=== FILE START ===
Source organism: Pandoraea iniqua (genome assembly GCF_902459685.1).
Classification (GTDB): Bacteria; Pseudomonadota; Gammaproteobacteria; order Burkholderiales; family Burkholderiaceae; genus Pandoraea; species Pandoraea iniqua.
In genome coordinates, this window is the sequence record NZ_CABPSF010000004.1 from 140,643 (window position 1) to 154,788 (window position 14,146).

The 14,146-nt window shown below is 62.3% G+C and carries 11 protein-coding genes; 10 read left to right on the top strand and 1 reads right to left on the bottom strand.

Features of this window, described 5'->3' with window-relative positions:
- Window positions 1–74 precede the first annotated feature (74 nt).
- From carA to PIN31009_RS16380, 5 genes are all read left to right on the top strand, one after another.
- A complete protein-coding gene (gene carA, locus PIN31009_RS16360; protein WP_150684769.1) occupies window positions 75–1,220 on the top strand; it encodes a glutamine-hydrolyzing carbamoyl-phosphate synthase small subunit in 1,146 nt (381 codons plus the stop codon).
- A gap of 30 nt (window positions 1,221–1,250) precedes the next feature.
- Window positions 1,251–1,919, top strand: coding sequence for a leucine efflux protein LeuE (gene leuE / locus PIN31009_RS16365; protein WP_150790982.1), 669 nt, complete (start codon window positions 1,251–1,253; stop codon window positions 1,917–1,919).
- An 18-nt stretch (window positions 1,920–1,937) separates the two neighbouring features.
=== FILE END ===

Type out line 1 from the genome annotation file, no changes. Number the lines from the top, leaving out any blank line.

Source organism: Pandoraea iniqua (genome assembly GCF_902459685.1).